China and the World

A dangerous path

More attacks on CPEC projects in Pakistan


Imran Khan: denounced BLA move

Sometime later this year or early next, cinema audiences in China and Pakistan will get to see The Journey – a feature-length drama about an engineer’s dreams of upgrading the Karakorum Highway, one of the world’s highest-altitude roads.

It might not sound like a spectacular plot but the film’s producers are promising stunning scenery, a heart-warming story and a multinational cast.

It will also be propaganda on steroids.

Production of the film – known as Tian Lu in Chinese – was announced last year. The screenwriter Wang Haiping said shooting would begin in early 2019. “It faithfully records the historical process of Chinese enterprises response to the Belt and Road Initiative and building the Sino-Pakistani economic corridor,” Xinhua quoted him as saying.

The China Pakistan Economic Corridor, or CPEC, is a catch-all for most of the infrastructure projects being constructed under Chinese auspices in Pakistan. The aim is to connect the provinces of western China with the Arabian Sea on Pakistan’s southern coast, and to modernise Pakistan’s creaking economy.

All of this is being framed in the language of brotherly bonds, win-win solutions and all-weather friendships. In reality, things are far from rosy. On May 11 gunmen belonging to the Balochistan Liberation Army (BLA) stormed a hotel used by Chinese businessmen in the southwestern city of Gwadar. The gun battle that followed lasted for several hours, resulting in the death of four hotel staff and one Pakistani soldier, according to military officials.

The BLA claimed responsibility for the attack on the Zaver Pearl Continental hotel and vowed to inflict more damage on China and Pakistan.

Last month a collection of Baloch separatists, including the BLA, executed 14 members of the Pakistani military that had been protecting the construction efforts of CPEC projects. In March the same group launched another attack on a convoy transporting Chinese engineers around Karachi and last November the BLA laid siege to the Chinese consulate in the same city (see WiC434).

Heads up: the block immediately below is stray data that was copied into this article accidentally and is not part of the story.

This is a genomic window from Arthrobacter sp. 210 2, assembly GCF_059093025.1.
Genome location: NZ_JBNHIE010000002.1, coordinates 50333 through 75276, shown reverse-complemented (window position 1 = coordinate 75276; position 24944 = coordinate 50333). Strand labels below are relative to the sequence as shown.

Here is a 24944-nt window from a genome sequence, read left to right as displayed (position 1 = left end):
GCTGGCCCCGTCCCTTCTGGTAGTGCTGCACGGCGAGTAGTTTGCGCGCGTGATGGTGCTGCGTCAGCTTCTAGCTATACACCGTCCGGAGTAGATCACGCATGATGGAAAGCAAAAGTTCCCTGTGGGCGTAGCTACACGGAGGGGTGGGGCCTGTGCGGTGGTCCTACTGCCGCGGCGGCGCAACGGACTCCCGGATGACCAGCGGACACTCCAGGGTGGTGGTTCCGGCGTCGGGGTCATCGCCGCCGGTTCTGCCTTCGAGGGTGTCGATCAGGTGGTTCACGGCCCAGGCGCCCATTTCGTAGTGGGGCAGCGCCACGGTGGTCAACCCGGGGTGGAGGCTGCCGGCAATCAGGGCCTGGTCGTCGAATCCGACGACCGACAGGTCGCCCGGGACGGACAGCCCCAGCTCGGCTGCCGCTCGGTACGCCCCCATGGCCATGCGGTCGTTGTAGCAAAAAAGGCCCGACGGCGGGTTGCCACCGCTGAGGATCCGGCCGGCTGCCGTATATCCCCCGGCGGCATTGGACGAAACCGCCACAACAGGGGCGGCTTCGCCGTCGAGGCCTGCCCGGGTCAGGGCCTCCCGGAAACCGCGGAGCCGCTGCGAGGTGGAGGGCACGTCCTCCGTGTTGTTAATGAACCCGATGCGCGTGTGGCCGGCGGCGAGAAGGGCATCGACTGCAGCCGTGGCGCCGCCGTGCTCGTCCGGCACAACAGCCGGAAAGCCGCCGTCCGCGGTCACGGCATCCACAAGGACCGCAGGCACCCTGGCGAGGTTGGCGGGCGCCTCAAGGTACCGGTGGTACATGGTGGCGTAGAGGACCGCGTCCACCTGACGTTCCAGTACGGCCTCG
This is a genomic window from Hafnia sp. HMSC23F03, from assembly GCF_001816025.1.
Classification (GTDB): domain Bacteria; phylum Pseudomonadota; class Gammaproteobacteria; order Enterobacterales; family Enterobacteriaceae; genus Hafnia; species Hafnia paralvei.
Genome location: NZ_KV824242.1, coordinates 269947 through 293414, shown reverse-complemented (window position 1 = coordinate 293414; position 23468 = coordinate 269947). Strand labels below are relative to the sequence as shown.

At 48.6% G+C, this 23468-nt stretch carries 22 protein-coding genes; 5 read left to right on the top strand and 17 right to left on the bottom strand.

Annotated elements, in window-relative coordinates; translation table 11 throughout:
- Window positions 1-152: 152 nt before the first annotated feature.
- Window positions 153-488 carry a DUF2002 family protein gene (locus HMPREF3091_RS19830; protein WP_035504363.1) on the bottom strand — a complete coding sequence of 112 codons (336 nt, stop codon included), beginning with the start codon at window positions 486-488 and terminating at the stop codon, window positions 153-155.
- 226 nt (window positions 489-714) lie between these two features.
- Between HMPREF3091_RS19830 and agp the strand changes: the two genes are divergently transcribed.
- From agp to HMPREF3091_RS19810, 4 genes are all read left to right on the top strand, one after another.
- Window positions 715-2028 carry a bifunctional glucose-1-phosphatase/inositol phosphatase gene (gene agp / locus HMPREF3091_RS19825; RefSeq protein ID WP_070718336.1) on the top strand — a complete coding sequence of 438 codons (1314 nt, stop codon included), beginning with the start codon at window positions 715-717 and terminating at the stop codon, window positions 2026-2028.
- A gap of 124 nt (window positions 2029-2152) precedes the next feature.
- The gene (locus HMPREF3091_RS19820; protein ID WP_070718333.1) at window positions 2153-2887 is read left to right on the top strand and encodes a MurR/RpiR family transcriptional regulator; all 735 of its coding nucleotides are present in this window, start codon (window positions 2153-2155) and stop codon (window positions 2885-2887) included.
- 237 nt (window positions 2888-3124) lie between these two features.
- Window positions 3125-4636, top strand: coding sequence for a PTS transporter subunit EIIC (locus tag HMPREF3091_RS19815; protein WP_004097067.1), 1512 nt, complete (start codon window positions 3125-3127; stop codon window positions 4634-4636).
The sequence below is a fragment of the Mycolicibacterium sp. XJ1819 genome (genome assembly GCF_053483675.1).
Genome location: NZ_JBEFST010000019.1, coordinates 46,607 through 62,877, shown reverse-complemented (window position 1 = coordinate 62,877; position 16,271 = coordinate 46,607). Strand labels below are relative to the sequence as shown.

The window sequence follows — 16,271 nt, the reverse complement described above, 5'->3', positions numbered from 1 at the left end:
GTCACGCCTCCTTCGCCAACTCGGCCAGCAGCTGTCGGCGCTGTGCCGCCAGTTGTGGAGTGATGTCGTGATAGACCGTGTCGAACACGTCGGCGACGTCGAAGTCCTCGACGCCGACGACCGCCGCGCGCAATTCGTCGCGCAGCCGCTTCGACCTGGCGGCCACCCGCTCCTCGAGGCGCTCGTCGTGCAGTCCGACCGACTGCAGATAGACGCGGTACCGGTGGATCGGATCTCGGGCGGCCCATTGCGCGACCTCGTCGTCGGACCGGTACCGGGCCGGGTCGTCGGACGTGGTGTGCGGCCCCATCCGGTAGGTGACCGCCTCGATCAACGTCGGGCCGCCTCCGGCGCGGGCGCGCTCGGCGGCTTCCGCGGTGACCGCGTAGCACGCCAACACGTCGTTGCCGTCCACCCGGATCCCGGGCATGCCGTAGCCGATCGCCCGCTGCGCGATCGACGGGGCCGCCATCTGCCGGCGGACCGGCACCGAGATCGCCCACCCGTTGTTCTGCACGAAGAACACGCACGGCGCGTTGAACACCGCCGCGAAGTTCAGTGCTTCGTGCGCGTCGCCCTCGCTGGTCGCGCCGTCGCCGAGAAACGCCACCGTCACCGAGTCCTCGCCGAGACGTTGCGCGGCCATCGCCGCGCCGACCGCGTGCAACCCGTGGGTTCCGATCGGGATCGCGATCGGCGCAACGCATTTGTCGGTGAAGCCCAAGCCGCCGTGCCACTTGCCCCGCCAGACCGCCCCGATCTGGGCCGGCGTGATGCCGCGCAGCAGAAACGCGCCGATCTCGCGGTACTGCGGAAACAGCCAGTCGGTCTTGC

Baloch separatists accuse the governments of China and Pakistan of plundering their economic wealth and of relegating the Baloch people – a tribe of Iranian origin – to the status of second-class citizens.

Since the hotel attack, the Pakistani army has pledged to raise another division to protect CPEC projects and the 20,000 Chinese nationals working on them. It has already mustered about 9,000 soldiers and 6,000 paramilitaries for safeguarding CPEC construction.

Pakistan’s leader Imran Khan dismissed the attack on the Pearl Continental as an “effort to sabotage our economic projects and prosperity” and added that his government “will not allow these agendas to succeed”.

Yet the Baloch insurgency is not the only issue creating tensions between Islamabad and Beijing. Plenty of Pakistanis are worried that the cost of CPEC is more than they can afford – it comes with price tag of at least $62 billion, most of which is being financed with Chinese loans.

Then there is the issue of the Uighur camps in Xinjiang. Some 40 Pakistani men married to Uighur women have lost contact with their wives when they were sent to the re-education centres (see WiC442). Since leaving them some of the women have also had to disavow traditional Muslim practices such as regular praying and avoiding pork, a report from AFP has claimed.

Another unwelcome report is that Pakistani women have become a target for people traffickers from China. The women – often from the marginalised Christian community – believe they are marrying Chinese Christian converts who will give them a better life. But on arriving in China many discover that their new husbands aren’t Christians at all, and that they have been purchased by men who can’t find wives (for more on the consequences of China’s shortage of women see WiC427 and WiC294). In other cases the women say they have been ordered to work as prostitutes or told their buyers will kill them and sell their organs if they don’t comply.

On May 6 Pakistan’s Federal Investigation Agency said it had arrested eight Chinese and four Pakistanis suspected of trafficking women to China for prostitution.

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